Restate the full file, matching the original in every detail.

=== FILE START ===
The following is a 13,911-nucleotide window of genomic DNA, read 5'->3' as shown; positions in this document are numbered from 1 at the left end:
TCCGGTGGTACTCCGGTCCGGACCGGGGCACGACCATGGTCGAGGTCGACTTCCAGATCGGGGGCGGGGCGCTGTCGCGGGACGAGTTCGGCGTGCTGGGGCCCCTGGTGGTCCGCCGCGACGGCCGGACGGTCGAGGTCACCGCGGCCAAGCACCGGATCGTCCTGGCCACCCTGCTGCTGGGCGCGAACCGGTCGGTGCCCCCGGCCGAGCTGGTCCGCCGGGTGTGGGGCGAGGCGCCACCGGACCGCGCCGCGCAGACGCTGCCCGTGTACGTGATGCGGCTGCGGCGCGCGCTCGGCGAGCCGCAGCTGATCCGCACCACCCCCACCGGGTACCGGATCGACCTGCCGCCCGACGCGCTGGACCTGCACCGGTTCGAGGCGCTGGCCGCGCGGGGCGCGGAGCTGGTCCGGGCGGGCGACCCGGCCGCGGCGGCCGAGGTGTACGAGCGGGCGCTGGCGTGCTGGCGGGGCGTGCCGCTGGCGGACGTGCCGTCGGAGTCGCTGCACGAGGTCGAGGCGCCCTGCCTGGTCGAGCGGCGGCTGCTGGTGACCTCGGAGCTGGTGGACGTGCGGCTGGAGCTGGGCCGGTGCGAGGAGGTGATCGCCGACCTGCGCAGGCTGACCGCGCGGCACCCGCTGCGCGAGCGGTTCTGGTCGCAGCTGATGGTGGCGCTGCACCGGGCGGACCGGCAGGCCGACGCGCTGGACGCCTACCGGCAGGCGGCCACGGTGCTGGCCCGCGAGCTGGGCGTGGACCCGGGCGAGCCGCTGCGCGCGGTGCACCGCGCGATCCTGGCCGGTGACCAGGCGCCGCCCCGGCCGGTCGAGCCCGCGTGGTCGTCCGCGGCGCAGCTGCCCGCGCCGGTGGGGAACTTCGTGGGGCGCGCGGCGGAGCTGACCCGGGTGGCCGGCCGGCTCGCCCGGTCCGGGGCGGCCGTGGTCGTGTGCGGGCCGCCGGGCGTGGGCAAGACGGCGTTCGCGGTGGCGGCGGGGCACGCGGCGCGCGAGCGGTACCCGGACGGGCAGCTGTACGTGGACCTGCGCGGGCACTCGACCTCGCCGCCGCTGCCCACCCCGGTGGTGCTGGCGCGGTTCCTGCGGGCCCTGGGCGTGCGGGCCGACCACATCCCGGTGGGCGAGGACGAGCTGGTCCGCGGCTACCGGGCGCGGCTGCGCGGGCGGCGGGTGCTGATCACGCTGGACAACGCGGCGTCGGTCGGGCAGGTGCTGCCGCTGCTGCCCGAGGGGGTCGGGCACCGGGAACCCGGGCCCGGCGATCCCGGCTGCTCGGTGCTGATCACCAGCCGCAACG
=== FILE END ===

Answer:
The following is a 13,911-nucleotide window of genomic DNA, read 5'->3' as shown; positions in this document are numbered from 1 at the left end:
TCCGGTGGTACTCCGGTCCGGACCGGGGCACGACCATGGTCGAGGTCGACTTCCAGATCGGGGGCGGGGCGCTGTCGCGGGACGAGTTCGGCGTGCTGGGGCCCCTGGTGGTCCGCCGCGACGGCCGGACGGTCGAGGTCACCGCGGCCAAGCACCGGATCGTCCTGGCCACCCTGCTGCTGGGCGCGAACCGGTCGGTGCCCCCGGCCGAGCTGGTCCGCCGGGTGTGGGGCGAGGCGCCACCGGACCGCGCCGCGCAGACGCTGCCCGTGTACGTGATGCGGCTGCGGCGCGCGCTCGGCGAGCCGCAGCTGATCCGCACCACCCCCACCGGGTACCGGATCGACCTGCCGCCCGACGCGCTGGACCTGCACCGGTTCGAGGCGCTGGCCGCGCGGGGCGCGGAGCTGGTCCGGGCGGGCGACCCGGCCGCGGCGGCCGAGGTGTACGAGCGGGCGCTGGCGTGCTGGCGGGGCGTGCCGCTGGCGGACGTGCCGTCGGAGTCGCTGCACGAGGTCGAGGCGCCCTGCCTGGTCGAGCGGCGGCTGCTGGTGACCTCGGAGCTGGTGGACGTGCGGCTGGAGCTGGGCCGGTGCGAGGAGGTGATCGCCGACCTGCGCAGGCTGACCGCGCGGCACCCGCTGCGCGAGCGGTTCTGGTCGCAGCTGATGGTGGCGCTGCACCGGGCGGACCGGCAGGCCGACGCGCTGGACGCCTACCGGCAGGCGGCCACGGTGCTGGCCCGCGAGCTGGGCGTGGACCCGGGCGAGCCGCTGCGCGCGGTGCACCGCGCGATCCTGGCCGGTGACCAGGCGCCGCCCCGGCCGGTCGAGCCCGCGTGGTCGTCCGCGGCGCAGCTGCCCGCGCCGGTGGGGAACTTCGTGGGGCGCGCGGCGGAGCTGACCCGGGTGGCCGGCCGGCTCGCCCGGTCCGGGGCGGCCGTGGTCGTGTGCGGGCCGCCGGGCGTGGGCAAGACGGCGTTCGCGGTGGCGGCGGGGCACGCGGCGCGCGAGCGGTACCCGGACGGGCAGCTGTACGTGGACCTGCGCGGGCACTCGACCTCGCCGCCGCTGCCCACCCCGGTGGTGCTGGCGCGGTTCCTGCGGGCCCTGGGCGTGCGGGCCGACCACATCCCGGTGGGCGAGGACGAGCTGGTCCGCGGCTACCGGGCGCGGCTGCGCGGGCGGCGGGTGCTGATCACGCTGGACAACGCGGCGTCGGTCGGGCAGGTGCTGCCGCTGCTGCCCGAGGGGGTCGGGCACCGGGAACCCGGGCCCGGCGATCCCGGCTGCTCGGTGCTGATCACCAGCCGCAACG